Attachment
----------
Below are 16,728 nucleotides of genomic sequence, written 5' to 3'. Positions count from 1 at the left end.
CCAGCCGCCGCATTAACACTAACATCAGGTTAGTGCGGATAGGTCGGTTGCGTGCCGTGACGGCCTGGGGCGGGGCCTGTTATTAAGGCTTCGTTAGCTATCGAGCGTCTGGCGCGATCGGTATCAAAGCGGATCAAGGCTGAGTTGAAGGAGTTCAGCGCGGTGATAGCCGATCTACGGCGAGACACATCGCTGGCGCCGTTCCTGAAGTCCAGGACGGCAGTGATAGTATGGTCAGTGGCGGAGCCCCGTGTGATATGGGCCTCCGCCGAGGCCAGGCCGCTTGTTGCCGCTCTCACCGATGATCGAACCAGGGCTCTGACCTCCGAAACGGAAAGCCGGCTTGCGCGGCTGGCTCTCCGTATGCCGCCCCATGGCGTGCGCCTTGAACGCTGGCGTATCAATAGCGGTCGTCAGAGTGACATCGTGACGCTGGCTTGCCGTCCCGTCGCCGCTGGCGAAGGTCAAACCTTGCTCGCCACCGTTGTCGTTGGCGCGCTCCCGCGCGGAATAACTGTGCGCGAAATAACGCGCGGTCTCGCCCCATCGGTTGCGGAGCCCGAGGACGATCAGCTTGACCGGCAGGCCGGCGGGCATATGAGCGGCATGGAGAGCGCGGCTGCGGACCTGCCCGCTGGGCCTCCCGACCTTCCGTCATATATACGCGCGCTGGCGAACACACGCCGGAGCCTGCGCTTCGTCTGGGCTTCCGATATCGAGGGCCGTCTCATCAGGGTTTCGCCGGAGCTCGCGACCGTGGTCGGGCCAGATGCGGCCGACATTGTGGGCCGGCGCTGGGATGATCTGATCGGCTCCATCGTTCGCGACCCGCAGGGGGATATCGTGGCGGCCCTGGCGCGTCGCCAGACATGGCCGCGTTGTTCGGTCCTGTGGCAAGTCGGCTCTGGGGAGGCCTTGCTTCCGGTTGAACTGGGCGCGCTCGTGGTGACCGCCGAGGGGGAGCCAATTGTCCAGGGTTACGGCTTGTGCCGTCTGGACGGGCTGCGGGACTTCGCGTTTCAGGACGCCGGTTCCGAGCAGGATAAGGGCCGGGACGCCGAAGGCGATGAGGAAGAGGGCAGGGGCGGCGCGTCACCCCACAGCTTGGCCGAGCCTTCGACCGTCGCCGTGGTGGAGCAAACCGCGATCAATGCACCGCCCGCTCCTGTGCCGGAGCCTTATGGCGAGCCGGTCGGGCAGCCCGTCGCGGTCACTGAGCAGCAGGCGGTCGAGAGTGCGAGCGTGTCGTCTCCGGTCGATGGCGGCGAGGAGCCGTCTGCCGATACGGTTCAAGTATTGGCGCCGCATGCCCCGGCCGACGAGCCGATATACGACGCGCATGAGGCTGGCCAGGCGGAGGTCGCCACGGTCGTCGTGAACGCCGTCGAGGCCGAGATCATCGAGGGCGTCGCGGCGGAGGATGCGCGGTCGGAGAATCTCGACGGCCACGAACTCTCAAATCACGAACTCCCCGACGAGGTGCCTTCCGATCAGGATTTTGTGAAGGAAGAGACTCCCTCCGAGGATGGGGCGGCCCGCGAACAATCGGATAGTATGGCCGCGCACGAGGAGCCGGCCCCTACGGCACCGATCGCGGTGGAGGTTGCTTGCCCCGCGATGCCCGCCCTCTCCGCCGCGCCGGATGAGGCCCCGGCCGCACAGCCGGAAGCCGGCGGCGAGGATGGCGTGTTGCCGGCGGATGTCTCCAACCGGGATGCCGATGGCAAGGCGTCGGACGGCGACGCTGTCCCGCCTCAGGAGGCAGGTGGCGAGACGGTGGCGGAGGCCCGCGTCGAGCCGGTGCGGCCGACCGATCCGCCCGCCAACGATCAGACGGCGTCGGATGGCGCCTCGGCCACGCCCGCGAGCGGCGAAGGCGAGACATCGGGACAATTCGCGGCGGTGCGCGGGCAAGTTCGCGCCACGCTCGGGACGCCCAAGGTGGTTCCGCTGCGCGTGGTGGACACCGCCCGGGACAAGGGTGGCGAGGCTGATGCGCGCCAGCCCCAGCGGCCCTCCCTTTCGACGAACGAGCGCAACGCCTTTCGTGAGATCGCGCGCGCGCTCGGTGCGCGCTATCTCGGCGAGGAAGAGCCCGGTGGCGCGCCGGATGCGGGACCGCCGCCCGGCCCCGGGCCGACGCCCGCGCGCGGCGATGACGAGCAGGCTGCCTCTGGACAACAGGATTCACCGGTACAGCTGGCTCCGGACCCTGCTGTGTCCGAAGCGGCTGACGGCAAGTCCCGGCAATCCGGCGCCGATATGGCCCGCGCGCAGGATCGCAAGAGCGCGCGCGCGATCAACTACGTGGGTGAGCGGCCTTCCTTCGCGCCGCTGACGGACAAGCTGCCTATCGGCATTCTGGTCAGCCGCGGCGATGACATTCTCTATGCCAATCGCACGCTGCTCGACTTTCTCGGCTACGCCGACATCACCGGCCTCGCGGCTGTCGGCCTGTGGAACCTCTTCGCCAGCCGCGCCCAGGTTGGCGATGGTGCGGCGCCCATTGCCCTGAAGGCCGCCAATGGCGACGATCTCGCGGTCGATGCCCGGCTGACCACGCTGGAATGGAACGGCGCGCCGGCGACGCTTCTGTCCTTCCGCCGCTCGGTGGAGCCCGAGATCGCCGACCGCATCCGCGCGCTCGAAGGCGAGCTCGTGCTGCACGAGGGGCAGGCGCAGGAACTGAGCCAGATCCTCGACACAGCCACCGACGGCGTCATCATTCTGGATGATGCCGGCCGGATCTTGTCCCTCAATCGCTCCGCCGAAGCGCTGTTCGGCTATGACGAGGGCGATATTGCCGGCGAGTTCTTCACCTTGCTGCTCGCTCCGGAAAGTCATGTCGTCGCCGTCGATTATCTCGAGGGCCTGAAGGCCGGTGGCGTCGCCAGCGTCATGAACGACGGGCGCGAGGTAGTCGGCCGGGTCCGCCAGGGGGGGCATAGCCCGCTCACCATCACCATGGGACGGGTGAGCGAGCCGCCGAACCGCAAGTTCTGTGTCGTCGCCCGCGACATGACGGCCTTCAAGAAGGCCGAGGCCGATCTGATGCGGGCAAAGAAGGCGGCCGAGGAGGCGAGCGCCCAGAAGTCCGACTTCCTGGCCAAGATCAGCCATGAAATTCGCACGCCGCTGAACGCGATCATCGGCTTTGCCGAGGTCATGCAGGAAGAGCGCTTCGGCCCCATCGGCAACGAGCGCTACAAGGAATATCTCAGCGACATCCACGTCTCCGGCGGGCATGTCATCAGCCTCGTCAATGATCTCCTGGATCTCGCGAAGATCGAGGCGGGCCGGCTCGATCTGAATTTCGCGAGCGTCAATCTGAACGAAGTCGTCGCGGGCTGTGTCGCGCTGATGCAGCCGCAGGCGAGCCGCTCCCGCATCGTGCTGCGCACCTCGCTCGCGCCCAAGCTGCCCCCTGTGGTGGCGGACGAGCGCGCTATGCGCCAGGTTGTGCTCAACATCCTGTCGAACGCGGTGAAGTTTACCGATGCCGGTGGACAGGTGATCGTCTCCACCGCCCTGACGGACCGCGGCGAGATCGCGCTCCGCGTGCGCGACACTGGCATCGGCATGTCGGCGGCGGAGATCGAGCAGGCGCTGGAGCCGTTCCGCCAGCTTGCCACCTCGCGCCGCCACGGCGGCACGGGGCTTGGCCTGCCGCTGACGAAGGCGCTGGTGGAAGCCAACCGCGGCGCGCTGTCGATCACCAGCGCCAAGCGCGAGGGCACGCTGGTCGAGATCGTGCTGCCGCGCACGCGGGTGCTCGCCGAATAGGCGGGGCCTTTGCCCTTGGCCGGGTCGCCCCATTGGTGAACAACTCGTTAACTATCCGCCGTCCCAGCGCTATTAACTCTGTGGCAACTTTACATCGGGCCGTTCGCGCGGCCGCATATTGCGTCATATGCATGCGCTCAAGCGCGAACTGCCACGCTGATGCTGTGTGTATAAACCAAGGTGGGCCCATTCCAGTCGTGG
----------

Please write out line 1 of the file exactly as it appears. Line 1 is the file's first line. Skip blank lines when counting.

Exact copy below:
Below are 16,728 nucleotides of genomic sequence, written 5' to 3'. Positions count from 1 at the left end.